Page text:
In severe weather, Pacific Gas and Electric Co. and other western utilities shut off power to prevent vegetation and other debris from encountering live power lines and starting a wildfire. Pacific Gas and Electric Co. (PG&E) works year-round to strengthen its system and reduce the number and impact of these public safety power outage (PSPS) events. Its system-strengthening efforts have included installing stronger and more resilient equipment, such as utility poles and conductors, and removing overhead power lines and burying them underground.
In September 2021, PG&E successfully completed the burial of nearly 4 miles of overhead power lines in Santa Rosa, California, USA. This project not only contributed to system hardening and wildfire mitigation, but also improved the reliability of approximately 11,000 customers. Residents and businesses in parts of the Rincon Valley and Oakmont neighborhoods in Santa Rosa have been impacted by multiple PSPS events over the past two years. Now that the lines serving these customers are underground, the risk of fire due to vegetation contact with overhead conductors has been mitigated and customers have not been impacted recently by PSPS events.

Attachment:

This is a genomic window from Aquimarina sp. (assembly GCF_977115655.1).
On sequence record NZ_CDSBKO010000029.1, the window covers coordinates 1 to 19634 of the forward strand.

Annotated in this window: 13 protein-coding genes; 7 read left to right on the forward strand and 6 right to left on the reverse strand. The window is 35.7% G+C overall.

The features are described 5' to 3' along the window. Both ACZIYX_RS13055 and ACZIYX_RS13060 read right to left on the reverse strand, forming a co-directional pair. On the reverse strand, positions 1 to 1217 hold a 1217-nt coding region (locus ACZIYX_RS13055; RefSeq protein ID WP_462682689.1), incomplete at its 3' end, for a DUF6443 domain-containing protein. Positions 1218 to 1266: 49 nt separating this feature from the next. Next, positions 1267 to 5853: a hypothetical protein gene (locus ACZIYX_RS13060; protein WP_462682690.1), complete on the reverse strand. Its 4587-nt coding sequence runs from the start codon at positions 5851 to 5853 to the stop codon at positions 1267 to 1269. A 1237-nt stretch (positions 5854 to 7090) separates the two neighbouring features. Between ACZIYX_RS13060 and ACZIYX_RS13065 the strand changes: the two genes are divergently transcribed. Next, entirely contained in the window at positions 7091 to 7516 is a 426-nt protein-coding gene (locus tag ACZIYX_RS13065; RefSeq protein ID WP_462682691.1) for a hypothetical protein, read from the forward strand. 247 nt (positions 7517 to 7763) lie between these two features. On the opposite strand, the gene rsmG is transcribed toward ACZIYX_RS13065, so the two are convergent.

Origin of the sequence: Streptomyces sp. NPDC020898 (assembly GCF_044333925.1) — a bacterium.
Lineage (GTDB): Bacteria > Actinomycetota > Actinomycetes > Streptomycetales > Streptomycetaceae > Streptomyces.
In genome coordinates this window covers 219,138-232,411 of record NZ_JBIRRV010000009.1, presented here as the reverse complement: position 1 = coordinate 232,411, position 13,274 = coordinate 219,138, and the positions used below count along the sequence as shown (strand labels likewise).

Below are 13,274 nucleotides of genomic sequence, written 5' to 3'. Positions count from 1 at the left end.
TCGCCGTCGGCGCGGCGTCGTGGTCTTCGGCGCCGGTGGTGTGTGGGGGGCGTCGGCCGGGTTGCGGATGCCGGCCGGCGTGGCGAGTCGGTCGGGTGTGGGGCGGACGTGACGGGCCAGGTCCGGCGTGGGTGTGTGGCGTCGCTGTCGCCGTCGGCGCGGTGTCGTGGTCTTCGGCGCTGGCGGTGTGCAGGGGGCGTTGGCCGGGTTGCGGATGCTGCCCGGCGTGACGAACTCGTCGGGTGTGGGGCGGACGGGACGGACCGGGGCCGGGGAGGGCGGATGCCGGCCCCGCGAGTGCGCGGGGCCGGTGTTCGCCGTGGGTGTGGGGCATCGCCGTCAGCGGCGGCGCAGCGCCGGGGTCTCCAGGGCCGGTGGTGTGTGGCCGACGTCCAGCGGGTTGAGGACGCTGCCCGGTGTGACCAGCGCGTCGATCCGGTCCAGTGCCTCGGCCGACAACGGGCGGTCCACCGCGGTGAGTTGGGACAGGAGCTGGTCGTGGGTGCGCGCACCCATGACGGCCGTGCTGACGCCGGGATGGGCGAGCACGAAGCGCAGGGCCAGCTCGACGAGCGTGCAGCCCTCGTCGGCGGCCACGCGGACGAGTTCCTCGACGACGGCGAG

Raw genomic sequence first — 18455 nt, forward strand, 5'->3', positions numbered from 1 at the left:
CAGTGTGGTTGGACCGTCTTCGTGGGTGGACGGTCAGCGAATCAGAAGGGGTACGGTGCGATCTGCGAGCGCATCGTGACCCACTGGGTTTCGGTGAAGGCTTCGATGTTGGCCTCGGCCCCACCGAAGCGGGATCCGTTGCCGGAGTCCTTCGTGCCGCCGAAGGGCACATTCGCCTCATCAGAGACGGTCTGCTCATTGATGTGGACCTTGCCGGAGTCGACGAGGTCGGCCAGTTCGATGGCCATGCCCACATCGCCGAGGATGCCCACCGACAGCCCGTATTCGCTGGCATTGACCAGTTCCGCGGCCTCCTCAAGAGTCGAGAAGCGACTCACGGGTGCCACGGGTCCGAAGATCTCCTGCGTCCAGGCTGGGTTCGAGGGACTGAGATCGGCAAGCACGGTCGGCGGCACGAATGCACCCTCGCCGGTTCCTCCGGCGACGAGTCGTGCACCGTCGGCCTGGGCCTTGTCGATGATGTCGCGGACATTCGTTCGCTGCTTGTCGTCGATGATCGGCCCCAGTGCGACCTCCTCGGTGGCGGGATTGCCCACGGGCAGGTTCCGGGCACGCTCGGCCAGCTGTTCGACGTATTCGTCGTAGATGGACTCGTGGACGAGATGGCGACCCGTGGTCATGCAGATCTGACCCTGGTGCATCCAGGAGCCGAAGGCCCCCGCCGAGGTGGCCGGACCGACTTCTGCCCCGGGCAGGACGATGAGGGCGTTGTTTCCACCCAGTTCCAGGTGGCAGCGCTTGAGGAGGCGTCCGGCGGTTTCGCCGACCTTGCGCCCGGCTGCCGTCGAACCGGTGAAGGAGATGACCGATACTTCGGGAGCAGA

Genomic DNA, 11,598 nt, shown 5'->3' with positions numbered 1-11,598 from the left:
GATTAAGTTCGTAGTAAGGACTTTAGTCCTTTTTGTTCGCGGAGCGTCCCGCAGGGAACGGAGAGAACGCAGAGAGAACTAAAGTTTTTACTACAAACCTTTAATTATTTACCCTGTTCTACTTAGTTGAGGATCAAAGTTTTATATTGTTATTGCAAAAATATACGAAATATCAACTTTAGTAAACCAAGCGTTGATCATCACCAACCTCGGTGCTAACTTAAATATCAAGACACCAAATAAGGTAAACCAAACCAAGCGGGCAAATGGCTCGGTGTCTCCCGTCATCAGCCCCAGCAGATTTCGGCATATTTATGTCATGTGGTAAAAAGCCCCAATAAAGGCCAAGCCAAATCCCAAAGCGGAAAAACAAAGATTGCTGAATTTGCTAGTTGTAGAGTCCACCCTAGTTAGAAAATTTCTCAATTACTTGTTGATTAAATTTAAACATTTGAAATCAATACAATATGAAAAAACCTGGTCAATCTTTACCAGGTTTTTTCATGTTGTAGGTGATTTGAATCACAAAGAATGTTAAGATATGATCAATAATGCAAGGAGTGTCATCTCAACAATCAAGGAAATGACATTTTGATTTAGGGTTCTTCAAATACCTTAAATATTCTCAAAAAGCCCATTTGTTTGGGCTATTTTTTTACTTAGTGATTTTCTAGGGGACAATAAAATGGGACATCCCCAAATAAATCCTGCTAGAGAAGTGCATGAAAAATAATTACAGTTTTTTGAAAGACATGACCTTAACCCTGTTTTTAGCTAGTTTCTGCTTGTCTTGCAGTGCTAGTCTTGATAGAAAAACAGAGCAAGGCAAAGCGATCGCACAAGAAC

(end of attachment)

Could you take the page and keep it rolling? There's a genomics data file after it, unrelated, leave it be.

“By placing some of our power lines in the most fire-prone underground areas, we greatly reduce the need to impact our customers and cut their power for safety reasons during high winds and extremely dry weather events” , said Brad Koelling, head of the network. design at PG&E. “Specifically, this project helps eliminate the need for PG&E to shut off power to thousands of residents of the Rincon Valley and Oakmont community, as well as businesses and schools that are not in a district. high risk of fire.”
Reduction of forest fire risk
Of PG&E’s 25,000 miles (40,234 km) of overhead distribution lines, 30% pass through the highest fire hazard areas (Tier 2, Tier 3 and Zone 1) in California. These areas are called High Fire Danger Districts (HFTDs). Since the devastating October 2017 wildfires in Northern California and the 2018 Campfire, burial has become a more viable option as part of the utility’s efforts to reduce wildfire risk. .